It is from these "Magic Calabashes" that derives the idea of the Canopic jars used by the Egyptians. It is interesting to note that the star Canopus was the (Southern) Pole Star some 14,000 years ago. Who else but the fabled Atlanteans could be navigating the outer oceans by means of Celestial Navigation and of advanced instruments such as the Magic Calabashes and Canopic Jars? How could the Egyptians and other ancient peoples know that Canopus was once the Pole Star, in times so far past? Why, if not for this reason, was the star Canopus so closely associated with Atlas and Osiris, the personifications of the "Pillar (or "Pole") of the World"?
In Greece, the equivalent of the Egyptian
Pylons of Paradise corresponded to the Pillars of Hercules, the impassable
Gates of Paradise. The title of the
Egyptian Book of the Dead
Reu Nut Pert Em Heru (or "Spells for [Safely] Crossing into
the Realm of Light") also embodies the radix
per- (with the addition
that marks the feminine gender in Egyptian).
This mysterious book of the Egyptians is
in reality a recipe for crossing safely into Paradise (Duat or Amenti, the
Egyptian Realm of the Dead). And the trip is done in the Solar Barque,
which safely crosses through the mysterious place after passing the Gateway
(or Pylon) that corresponds to the Pillars of Hercules in Egyptian myth.
The soul of the deceased joins the company of the gods under the figure
of Osiris, with whom he becomes identified after death.
vignettes of the
Egyptian Book of the Dead show in detail the perils
of the crossing into the
Sekhet-Hetepet (or "Fields of Peace"),
the Egyptian equivalent of the Elysian Fields, where the worthy spend their
eternal life hunting, fishing and "banqueting in cakes and beer". One such
is Fig. 6, which shows the deceased in the Solar Boat crossing into the
Sequet-hetepet in the company of two gods, Ra and the Benu bird. The deceased
is pushing the boat with a pole. Here, the deceased explicitly represents the Pharaoh in his role of Osiris as the Barger of Paradise; as Canopus, the Pilot of the Argos Ship (the Ark).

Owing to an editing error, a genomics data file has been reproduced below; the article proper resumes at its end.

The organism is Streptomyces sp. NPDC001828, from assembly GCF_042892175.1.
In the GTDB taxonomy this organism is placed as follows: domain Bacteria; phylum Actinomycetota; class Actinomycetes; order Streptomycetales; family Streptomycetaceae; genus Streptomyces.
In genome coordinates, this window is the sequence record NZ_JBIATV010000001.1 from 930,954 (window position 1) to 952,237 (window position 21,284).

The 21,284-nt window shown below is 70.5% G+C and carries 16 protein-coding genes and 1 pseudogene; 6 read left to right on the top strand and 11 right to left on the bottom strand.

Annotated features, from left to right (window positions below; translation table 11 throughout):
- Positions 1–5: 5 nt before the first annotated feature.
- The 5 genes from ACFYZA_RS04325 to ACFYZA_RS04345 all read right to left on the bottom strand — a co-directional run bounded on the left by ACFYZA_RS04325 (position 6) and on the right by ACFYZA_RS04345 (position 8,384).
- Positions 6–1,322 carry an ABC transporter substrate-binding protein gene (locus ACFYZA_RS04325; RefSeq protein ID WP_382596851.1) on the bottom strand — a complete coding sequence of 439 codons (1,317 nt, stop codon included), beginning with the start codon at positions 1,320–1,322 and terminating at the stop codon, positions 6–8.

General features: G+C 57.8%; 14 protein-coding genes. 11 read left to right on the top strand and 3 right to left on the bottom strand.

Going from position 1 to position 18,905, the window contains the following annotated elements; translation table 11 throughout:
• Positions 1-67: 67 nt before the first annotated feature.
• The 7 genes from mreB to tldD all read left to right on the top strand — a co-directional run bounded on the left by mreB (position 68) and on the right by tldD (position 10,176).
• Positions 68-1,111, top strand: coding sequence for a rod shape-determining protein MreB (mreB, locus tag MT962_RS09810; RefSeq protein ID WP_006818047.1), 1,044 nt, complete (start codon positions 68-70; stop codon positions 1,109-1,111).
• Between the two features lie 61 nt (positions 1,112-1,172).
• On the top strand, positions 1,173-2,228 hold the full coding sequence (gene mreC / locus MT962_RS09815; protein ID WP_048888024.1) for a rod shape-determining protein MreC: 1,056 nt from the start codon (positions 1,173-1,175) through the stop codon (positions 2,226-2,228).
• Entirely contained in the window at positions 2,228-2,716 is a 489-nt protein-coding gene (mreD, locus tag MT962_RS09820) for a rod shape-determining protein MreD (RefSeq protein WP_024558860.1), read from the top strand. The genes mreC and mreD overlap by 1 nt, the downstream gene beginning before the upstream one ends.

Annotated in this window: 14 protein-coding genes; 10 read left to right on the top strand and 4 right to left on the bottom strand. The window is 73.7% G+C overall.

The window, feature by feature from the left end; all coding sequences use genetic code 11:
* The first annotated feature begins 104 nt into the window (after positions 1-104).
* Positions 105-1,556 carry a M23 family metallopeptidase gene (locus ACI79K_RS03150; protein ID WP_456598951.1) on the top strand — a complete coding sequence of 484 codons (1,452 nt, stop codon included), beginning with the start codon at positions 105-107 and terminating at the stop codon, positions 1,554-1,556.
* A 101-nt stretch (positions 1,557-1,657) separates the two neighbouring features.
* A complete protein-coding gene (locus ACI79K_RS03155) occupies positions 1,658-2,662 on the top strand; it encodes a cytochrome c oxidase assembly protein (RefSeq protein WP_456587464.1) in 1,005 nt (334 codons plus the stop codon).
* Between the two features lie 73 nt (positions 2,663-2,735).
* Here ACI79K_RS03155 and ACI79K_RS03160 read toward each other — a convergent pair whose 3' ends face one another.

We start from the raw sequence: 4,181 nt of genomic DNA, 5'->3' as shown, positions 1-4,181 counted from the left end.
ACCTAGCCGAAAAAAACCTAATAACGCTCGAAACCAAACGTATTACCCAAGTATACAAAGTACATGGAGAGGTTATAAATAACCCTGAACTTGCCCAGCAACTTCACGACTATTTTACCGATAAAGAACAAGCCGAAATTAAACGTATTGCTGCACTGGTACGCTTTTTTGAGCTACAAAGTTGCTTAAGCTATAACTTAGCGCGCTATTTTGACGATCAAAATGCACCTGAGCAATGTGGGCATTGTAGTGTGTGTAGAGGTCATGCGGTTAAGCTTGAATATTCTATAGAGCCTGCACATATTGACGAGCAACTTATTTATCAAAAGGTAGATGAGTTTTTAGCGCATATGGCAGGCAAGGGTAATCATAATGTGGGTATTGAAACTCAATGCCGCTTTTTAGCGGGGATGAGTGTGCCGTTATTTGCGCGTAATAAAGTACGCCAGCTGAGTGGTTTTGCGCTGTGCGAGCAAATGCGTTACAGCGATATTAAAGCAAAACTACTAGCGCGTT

Fig. 7 is shown the arrival of the deceased in the Sekhet-hetepet, in the
manner of a "comic strip". In the upper strip, the deceased and his wife
are before two gods. Next, they ride the Solar Boat, crossing into the
Field of Peace. In the second strip, they get into the place, characterized
by the enormous reeds that give it its other name of Field of Reeds (Sekhet-aaru).
Next, the deceased ploughs the two sides of a field crossed by a river.
The final strip shows the Solar Boat anchored in a canal.
The region is divided in three sections
by two further canals. In one of these are the gods, crouching. The two
pairs of omphaloi represent the two pylons or gates of Paradise. The four
ovals in the extreme right correspond to four lakes; the two birds are
Benus. The boat carries a staircase with seven stairs. The seven stairs
and the seven sections of the region, wholly surrounded by canals confirms
the identity with the seven Islands of the Blest (or Elysium) of Greek
traditions. The boat is the one in which the deceased couple crossed into
the paradisial place.
Fig.8 is shown the first Aat ("Division") of Sekhet-Aaru. In this figure it is
shown isolated, but in others it is shown annexed to the other divisions of the Egyptian Paradise.